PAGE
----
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A nationwide analysis of pancreatic cancer trial enrollment reveals disparities and participation problems

Published:November 26, 2021DOI:https://doi.org/10.1016/j.surg.2021.10.023

      Abstract

      Background

      Our research group recently surveyed the clinical trial landscape in pancreatic adenocarcinoma and identified 430 active trials. These represent an opportunity to expand treatment options for patients with pancreatic adenocarcinoma. Our primary objective was to detail clinical trial participation among patients with pancreatic adenocarcinoma. Our secondary objective was to evaluate survival.

      Methods

      We queried the National Cancer Database (2004–2016) for patients with pancreatic adenocarcinoma. Patients were stratified by trial participation: clinical trial or non-trial. Multivariable logistic regression was used to identify variables associated with trial participation. The Kaplan-Meier method and multivariable Cox hazards regression were used to analyze survival.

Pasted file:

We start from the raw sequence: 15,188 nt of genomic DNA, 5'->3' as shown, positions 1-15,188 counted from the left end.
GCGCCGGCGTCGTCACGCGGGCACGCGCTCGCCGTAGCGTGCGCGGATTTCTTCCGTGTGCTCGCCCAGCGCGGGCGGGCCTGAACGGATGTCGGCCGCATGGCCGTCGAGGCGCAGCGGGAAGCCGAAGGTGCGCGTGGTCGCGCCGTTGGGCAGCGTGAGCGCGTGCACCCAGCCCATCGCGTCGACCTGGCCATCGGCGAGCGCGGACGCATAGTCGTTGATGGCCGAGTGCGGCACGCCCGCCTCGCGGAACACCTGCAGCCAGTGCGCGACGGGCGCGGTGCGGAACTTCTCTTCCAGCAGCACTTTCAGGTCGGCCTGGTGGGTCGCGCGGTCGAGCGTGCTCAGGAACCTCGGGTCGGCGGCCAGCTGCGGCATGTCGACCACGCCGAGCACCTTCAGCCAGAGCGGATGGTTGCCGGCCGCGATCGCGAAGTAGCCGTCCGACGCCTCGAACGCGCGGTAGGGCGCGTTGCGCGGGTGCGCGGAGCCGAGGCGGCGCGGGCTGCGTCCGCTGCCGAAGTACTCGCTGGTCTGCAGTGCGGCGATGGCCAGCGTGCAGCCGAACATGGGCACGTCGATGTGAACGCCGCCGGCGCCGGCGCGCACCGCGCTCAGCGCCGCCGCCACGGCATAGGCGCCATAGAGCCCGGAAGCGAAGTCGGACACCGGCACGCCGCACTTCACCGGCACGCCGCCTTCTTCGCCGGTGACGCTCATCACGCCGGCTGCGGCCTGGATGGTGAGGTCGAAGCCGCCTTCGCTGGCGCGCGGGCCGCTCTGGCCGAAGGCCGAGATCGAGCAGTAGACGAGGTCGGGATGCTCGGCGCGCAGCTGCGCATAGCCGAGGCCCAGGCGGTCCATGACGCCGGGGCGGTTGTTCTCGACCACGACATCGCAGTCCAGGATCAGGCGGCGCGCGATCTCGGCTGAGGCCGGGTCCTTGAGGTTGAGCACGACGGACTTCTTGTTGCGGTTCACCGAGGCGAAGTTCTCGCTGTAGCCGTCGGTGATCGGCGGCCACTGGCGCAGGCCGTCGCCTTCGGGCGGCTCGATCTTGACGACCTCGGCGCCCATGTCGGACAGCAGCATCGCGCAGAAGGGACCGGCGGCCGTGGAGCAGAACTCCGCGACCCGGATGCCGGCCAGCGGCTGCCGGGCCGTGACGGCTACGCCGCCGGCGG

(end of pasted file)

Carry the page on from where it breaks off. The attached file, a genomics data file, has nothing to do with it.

Results

      In total, 261,483 patients were included: 1,110 (0.4%) were enrolled in a clinical trial. A total of 57 Black patients participated in a clinical trial (0.19% of Black patients). This was lower compared to White patients (n = 955, 0.49% of White patients, P < .001). After adjusting for demographic and clinical factors, Black patients were less likely to be enrolled in a clinical trial (odds ratio = 0.387, P < .001). Patients treated at nonacademic medical centers were less likely to be in a clinical trial.
      Trial participation was associated with an increased median survival relative to non-trial patients (stage IV: 9.0 vs 3.8 months, P < .001), and this association remained on multivariable regression (hazard ratio = 0.779, P < .001).

      Conclusion

      Fewer than 1% of patients with pancreatic adenocarcinoma participated in a clinical trial. There are racial and sociodemographic disparities in clinical trial enrollment. An association was observed between clinical trial participants and prolonged survival.
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